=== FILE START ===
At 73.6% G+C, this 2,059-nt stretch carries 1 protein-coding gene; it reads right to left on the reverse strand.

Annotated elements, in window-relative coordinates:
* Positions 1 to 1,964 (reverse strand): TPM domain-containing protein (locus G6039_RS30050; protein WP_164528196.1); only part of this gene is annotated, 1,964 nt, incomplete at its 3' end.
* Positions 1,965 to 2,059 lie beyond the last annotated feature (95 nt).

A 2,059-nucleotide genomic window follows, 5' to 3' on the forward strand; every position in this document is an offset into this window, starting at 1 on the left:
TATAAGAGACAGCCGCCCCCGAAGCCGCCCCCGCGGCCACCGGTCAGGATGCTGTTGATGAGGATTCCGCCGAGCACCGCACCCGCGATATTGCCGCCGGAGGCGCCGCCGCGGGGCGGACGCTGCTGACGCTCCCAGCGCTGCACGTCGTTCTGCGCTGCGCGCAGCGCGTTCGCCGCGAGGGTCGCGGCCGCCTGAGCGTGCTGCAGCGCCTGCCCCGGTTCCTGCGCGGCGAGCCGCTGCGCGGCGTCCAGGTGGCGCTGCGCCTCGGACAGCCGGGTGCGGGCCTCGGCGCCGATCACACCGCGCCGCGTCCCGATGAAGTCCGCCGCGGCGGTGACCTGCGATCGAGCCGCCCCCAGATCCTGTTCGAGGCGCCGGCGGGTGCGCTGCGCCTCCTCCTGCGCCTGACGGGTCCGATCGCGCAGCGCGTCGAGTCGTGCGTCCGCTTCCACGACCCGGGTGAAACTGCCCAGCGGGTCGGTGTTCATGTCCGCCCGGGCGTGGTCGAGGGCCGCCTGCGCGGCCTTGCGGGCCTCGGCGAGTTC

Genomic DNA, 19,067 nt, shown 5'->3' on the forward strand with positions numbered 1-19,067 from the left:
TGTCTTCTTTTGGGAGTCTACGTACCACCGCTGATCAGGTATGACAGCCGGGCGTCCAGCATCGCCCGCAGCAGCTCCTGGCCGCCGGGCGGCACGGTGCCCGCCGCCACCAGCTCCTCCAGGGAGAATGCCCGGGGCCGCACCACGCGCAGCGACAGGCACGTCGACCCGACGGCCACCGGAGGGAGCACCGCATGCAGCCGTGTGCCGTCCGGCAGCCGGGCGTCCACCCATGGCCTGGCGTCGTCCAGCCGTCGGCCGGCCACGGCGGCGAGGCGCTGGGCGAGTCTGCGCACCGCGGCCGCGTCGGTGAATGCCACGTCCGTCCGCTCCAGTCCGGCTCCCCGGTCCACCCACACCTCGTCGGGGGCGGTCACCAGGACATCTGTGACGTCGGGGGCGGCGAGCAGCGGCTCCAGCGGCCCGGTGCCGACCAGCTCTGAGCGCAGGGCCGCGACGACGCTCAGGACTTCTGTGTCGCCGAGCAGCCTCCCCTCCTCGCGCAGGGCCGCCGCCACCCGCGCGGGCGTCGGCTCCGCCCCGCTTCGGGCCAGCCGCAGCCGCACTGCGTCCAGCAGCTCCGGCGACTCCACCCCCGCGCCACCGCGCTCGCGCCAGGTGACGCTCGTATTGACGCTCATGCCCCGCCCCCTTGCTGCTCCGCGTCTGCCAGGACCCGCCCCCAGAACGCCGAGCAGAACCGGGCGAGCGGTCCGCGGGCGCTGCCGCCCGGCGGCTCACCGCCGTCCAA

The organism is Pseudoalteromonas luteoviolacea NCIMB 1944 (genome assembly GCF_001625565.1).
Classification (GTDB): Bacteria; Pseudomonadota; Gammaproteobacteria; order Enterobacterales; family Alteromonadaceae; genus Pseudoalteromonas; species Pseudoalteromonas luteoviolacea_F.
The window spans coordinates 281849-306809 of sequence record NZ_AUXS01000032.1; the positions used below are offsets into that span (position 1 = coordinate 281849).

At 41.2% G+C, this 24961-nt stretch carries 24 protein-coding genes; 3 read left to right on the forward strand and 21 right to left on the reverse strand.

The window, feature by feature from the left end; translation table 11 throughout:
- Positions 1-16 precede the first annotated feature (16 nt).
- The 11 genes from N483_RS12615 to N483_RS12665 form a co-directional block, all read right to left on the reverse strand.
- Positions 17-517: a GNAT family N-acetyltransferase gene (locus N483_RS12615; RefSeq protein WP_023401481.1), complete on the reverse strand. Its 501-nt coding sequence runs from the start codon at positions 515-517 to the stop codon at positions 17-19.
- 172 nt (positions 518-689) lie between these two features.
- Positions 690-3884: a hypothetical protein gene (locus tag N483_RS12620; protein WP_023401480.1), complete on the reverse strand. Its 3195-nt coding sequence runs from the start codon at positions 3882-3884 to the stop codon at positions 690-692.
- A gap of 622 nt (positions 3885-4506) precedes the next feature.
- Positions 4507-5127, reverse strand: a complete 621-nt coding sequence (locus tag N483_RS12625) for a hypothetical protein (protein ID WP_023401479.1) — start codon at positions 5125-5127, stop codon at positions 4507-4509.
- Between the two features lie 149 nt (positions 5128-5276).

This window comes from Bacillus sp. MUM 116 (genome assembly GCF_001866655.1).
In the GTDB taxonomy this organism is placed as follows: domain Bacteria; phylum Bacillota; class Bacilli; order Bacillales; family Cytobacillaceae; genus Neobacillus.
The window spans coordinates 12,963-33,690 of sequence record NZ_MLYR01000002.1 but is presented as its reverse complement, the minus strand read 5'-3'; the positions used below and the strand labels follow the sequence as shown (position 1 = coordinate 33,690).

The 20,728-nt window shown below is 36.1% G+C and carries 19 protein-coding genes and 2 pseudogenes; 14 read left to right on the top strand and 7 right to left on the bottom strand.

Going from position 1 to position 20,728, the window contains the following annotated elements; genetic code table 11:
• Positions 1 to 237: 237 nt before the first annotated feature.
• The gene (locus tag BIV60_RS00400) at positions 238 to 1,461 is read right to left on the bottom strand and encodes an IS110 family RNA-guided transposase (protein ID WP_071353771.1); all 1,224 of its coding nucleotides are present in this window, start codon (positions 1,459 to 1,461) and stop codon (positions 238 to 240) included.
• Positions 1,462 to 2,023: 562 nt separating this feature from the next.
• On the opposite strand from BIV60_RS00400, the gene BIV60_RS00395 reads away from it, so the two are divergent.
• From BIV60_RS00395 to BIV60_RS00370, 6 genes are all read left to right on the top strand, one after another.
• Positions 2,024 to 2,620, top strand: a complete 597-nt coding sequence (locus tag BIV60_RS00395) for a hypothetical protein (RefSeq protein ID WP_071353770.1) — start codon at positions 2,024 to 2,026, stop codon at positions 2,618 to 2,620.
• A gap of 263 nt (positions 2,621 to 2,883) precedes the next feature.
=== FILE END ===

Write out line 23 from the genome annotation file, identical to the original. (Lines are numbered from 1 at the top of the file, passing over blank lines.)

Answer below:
In the GTDB taxonomy this organism is placed as follows: domain Bacteria; phylum Bacillota; class Bacilli; order Bacillales; family Cytobacillaceae; genus Neobacillus.